#TalkingIsPower: Help Young People Today
During my time at Power to Decide, I’ve been around as my colleagues answered hundreds of anonymous questions from young people, such as:
What if I'm ready, but my boyfriend's not?
How do I ask a girl out face-to-face?
Why does he want to wait till next year to date?
Can I get pregnant if I am on birth control pills, but they were prescribed for skin problems?
My boyfriend doesn't want to use a condom if we have sex. What do I do? I don't want to risk myself.
There is a big party on Friday all my friends are going I asked my boyfriend to go with me, but we had a massive argument and he said he didn’t want to go so I am not going. I really want to go but feel as though I can’t, what do I do?
Once you hear questions like these, it becomes clear that young people need champions they can go to. This is why the work of Power to Decide is so important.
Since our founding in 1996, Power to Decide has worked to ensure that all young people—no matter who they are, where they live, or what their economic status might be—have the power to decide if, when, and under what circumstances to get pregnant and have a child. We provide trusted, high-quality, and accurate information—backed by research—on reproductive health and contraceptive methods in a variety of ways so young people have what they need to make informed decisions.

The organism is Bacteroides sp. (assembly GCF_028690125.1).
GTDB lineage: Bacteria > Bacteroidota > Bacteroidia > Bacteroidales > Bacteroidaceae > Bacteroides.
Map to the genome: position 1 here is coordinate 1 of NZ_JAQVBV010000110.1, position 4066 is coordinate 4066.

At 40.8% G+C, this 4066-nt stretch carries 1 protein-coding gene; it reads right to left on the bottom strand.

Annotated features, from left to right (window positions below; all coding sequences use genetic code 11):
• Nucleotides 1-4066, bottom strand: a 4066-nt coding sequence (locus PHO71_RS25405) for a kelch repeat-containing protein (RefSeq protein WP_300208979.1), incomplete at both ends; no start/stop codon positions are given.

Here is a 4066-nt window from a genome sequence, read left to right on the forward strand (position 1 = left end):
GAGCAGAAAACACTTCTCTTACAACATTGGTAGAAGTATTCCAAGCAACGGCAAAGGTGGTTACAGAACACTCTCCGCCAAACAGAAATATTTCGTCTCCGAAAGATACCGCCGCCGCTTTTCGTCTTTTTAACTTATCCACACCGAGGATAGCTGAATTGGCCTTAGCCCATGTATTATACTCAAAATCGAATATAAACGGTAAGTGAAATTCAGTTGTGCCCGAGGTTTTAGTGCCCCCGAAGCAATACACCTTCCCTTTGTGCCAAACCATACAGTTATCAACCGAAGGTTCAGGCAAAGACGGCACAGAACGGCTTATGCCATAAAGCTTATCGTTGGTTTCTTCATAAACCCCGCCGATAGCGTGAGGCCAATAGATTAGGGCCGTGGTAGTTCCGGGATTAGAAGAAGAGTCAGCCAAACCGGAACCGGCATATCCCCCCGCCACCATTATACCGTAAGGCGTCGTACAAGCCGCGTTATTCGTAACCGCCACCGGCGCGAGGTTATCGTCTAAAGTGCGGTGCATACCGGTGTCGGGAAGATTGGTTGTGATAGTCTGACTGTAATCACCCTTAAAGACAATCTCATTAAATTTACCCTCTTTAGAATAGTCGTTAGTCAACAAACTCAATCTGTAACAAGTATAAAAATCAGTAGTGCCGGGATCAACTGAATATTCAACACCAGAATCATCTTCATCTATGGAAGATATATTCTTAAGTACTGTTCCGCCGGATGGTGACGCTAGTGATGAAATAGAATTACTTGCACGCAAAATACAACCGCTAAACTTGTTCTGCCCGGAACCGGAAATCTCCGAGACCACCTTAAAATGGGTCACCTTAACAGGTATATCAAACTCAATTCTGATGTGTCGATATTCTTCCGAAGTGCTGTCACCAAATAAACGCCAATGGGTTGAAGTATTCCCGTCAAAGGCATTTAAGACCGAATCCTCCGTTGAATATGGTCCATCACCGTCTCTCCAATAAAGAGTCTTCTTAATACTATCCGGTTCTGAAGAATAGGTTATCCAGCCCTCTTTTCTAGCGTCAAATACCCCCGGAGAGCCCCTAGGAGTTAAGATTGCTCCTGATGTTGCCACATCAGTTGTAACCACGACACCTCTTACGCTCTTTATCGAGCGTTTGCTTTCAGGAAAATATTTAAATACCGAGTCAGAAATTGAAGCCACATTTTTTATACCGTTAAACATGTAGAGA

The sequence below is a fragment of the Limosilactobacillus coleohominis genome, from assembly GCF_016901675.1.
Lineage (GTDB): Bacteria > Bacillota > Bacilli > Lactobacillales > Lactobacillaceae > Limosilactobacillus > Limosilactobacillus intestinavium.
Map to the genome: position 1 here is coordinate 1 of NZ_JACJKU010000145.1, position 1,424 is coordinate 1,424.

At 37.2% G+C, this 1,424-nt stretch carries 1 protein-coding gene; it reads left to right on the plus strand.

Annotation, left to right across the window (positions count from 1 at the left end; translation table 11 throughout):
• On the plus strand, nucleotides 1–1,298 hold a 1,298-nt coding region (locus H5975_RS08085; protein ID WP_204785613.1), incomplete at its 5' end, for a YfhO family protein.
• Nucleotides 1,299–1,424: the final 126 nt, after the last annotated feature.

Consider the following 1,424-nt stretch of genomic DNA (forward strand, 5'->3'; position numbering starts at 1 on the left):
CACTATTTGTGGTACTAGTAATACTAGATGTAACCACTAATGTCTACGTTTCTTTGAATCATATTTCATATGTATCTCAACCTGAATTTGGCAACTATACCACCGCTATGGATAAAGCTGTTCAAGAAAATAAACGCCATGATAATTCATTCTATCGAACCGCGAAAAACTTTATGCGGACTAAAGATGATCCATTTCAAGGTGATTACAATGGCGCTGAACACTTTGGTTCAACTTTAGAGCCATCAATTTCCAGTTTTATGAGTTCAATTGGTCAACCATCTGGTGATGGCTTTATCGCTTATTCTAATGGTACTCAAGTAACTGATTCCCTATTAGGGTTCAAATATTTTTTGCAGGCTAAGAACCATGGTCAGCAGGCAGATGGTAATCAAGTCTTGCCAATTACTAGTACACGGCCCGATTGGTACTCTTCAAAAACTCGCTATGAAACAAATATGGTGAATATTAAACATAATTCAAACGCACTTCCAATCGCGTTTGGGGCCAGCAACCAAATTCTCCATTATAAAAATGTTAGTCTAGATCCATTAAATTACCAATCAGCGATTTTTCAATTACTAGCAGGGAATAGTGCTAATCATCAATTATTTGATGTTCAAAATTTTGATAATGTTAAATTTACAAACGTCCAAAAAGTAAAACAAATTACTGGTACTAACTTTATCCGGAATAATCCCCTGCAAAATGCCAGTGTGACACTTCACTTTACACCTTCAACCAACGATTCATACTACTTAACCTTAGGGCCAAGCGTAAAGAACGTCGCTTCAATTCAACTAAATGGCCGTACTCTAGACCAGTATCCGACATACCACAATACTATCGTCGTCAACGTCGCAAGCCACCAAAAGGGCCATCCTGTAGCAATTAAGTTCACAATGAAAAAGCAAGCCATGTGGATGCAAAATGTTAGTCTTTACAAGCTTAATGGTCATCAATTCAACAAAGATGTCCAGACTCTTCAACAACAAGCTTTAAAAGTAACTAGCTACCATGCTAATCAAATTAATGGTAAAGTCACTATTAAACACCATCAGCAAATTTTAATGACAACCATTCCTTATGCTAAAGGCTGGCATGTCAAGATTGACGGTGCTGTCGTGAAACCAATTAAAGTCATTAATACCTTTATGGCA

Why is this so important?
1. Being young is difficult. Young people are dealing with all kinds of feelings, emotions, and situations for the first time. Plus, the older you get, the more you know, and you can take care of yourself so why won’t your parents just leave you alone?
2. Young people are inundated with false information, half-truths, rumors, and myths about sex, love, relationships, and birth control. Adults twice their age and older have trouble distinguishing fact from fiction online, so of course young people sometimes struggle to tell the difference, especially regarding what could feel like embarrassing or confusing topics.
And because of you and your support of this comprehensive approach, there has been great success: the teen birth rate dropped another 7% to 18.8 births per 1,000 girls last year—a 70% drop from its peak of 61.8 births per 1,000 in 1991.
Nevertheless, there is still more to do. Despite significant declines, due to systematic inequalities in access to education and health care, the teen birth rate is roughly twice as high among Latina (29 births per 1,000) and African American teens (28 births per 1,000) as compared with non-Hispanic white teens (13 births per 1,000).
You can create new opportunities for young people to get informed, take control, and advocate for themselves—and to protect the amazing life opportunities that lie ahead of them with a generous, tax-deductible donation today.
As we approach proms, graduations, and the long days of summer, there are going to be lots of young people out there finding themselves in unfamiliar situations, experiencing firsts, unsure of themselves, and in need of fact-based, unbiased information and guidance.
Young people need champions. They need you.